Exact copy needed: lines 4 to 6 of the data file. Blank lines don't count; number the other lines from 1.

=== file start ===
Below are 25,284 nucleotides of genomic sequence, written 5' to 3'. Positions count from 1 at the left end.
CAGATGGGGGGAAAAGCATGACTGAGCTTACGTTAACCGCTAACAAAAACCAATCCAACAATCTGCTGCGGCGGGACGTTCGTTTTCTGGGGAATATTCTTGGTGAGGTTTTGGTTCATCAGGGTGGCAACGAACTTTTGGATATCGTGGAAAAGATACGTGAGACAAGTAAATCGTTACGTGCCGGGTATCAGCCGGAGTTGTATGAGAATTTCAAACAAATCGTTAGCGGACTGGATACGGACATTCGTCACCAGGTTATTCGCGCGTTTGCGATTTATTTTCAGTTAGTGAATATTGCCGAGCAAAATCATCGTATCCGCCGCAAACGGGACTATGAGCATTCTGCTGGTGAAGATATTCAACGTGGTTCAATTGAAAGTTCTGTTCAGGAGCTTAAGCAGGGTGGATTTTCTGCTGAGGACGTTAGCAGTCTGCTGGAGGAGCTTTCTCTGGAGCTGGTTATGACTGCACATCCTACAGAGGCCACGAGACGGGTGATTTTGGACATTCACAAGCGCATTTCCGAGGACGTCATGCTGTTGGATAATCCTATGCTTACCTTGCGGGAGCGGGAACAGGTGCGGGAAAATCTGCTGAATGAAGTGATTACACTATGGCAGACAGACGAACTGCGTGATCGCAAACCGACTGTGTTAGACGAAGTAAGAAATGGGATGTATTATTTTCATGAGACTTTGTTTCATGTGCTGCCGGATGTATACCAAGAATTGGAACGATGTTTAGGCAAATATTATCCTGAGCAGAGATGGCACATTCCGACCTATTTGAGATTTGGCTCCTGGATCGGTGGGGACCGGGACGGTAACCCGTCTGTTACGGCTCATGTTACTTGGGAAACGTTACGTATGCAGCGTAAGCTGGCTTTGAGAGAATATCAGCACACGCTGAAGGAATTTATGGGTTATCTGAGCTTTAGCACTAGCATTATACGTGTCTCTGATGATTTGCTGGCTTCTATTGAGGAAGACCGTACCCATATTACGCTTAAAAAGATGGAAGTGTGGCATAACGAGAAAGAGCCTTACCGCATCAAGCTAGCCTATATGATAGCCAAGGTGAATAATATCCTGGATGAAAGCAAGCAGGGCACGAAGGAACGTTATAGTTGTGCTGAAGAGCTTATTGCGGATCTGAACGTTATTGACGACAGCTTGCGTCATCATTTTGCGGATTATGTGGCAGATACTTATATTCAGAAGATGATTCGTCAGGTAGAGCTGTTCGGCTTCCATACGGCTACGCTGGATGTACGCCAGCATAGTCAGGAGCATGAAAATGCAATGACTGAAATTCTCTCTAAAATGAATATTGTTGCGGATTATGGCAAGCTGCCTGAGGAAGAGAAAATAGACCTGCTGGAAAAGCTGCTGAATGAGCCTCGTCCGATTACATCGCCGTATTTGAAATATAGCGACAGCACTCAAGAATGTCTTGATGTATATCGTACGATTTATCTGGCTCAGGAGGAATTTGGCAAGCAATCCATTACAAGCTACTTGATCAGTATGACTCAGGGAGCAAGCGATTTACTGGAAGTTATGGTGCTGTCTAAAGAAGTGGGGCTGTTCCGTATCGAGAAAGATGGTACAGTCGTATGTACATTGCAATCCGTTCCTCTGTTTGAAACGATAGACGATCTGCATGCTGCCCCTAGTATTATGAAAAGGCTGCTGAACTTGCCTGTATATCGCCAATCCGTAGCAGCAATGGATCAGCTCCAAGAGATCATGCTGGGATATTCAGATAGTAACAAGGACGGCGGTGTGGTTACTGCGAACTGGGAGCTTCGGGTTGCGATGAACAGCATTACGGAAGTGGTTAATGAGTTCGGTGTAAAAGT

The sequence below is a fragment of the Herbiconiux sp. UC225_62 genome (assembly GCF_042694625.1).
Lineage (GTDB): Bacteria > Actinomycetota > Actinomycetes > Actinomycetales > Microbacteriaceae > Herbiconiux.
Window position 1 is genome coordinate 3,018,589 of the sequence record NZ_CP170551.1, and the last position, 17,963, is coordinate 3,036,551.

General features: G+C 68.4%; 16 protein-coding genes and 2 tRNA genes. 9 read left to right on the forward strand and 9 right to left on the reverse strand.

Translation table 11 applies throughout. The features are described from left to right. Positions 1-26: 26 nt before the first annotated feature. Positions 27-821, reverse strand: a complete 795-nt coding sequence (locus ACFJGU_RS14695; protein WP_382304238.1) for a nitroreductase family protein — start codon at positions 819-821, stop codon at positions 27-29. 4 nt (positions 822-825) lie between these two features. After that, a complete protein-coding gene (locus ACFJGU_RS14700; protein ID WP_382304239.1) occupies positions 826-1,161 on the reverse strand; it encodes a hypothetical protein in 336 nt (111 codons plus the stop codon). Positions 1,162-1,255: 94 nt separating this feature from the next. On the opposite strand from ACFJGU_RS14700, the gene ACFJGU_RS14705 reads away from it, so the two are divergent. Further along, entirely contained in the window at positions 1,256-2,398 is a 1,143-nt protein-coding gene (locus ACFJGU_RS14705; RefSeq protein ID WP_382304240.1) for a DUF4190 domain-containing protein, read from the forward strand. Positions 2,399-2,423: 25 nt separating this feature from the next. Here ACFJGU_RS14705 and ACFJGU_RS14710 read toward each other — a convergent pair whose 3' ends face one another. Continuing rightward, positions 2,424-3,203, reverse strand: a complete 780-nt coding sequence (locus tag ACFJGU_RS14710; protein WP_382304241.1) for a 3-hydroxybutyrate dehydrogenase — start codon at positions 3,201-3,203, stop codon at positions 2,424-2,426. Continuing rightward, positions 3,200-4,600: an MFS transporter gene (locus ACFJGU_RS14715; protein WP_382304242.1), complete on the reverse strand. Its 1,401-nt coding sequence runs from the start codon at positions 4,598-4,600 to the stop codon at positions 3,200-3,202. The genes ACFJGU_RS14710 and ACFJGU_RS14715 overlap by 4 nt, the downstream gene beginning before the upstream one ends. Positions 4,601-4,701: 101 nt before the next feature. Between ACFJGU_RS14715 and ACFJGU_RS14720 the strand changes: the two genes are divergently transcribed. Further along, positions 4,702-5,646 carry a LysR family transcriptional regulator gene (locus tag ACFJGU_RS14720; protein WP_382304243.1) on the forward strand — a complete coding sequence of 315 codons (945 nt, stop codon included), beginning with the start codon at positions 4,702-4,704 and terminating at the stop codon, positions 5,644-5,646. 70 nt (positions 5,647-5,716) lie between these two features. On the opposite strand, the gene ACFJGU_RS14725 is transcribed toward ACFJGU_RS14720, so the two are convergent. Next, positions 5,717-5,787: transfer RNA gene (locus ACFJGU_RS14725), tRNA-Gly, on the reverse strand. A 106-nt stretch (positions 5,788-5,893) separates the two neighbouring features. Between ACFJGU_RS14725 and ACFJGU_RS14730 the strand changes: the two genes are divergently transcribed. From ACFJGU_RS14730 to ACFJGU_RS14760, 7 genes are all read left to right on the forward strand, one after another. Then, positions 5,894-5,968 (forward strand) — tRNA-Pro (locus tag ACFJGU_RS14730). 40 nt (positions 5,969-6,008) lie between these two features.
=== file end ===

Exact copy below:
Lineage (GTDB): Bacteria > Actinomycetota > Actinomycetes > Actinomycetales > Microbacteriaceae > Herbiconiux.
Window position 1 is genome coordinate 3,018,589 of the sequence record NZ_CP170551.1, and the last position, 17,963, is coordinate 3,036,551.

General features: G+C 68.4%; 16 protein-coding genes and 2 tRNA genes. 9 read left to right on the forward strand and 9 right to left on the reverse strand.